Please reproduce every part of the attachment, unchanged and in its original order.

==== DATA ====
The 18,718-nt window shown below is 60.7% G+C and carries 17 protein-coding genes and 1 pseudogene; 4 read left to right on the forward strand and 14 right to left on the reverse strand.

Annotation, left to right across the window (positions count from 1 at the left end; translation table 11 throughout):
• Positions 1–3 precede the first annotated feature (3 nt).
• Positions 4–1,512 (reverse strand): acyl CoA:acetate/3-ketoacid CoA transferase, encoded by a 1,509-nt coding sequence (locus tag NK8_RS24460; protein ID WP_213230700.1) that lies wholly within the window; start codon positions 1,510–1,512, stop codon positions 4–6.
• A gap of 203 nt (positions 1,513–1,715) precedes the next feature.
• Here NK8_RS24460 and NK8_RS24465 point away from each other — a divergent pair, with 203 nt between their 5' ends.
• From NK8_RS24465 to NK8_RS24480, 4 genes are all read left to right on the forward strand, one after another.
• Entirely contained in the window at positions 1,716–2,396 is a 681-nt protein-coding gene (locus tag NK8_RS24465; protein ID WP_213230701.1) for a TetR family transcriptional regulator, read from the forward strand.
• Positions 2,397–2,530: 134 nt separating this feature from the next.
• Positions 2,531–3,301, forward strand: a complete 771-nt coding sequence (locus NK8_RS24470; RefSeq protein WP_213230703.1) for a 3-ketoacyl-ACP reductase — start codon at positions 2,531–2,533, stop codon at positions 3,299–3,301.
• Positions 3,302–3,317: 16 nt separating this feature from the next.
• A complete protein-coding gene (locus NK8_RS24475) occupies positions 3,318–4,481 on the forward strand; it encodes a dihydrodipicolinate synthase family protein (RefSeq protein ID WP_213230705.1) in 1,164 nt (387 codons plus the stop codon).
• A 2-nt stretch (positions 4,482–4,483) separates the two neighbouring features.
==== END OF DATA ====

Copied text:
The 18,718-nt window shown below is 60.7% G+C and carries 17 protein-coding genes and 1 pseudogene; 4 read left to right on the forward strand and 14 right to left on the reverse strand.

Annotation, left to right across the window (positions count from 1 at the left end; translation table 11 throughout):
• Positions 1–3 precede the first annotated feature (3 nt).
• Positions 4–1,512 (reverse strand): acyl CoA:acetate/3-ketoacid CoA transferase, encoded by a 1,509-nt coding sequence (locus tag NK8_RS24460; protein ID WP_213230700.1) that lies wholly within the window; start codon positions 1,510–1,512, stop codon positions 4–6.
• A gap of 203 nt (positions 1,513–1,715) precedes the next feature.
• Here NK8_RS24460 and NK8_RS24465 point away from each other — a divergent pair, with 203 nt between their 5' ends.
• From NK8_RS24465 to NK8_RS24480, 4 genes are all read left to right on the forward strand, one after another.
• Entirely contained in the window at positions 1,716–2,396 is a 681-nt protein-coding gene (locus tag NK8_RS24465; protein ID WP_213230701.1) for a TetR family transcriptional regulator, read from the forward strand.
• Positions 2,397–2,530: 134 nt separating this feature from the next.
• Positions 2,531–3,301, forward strand: a complete 771-nt coding sequence (locus NK8_RS24470; RefSeq protein WP_213230703.1) for a 3-ketoacyl-ACP reductase — start codon at positions 2,531–2,533, stop codon at positions 3,299–3,301.
• Positions 3,302–3,317: 16 nt separating this feature from the next.
• A complete protein-coding gene (locus NK8_RS24475) occupies positions 3,318–4,481 on the forward strand; it encodes a dihydrodipicolinate synthase family protein (RefSeq protein ID WP_213230705.1) in 1,164 nt (387 codons plus the stop codon).
• A 2-nt stretch (positions 4,482–4,483) separates the two neighbouring features.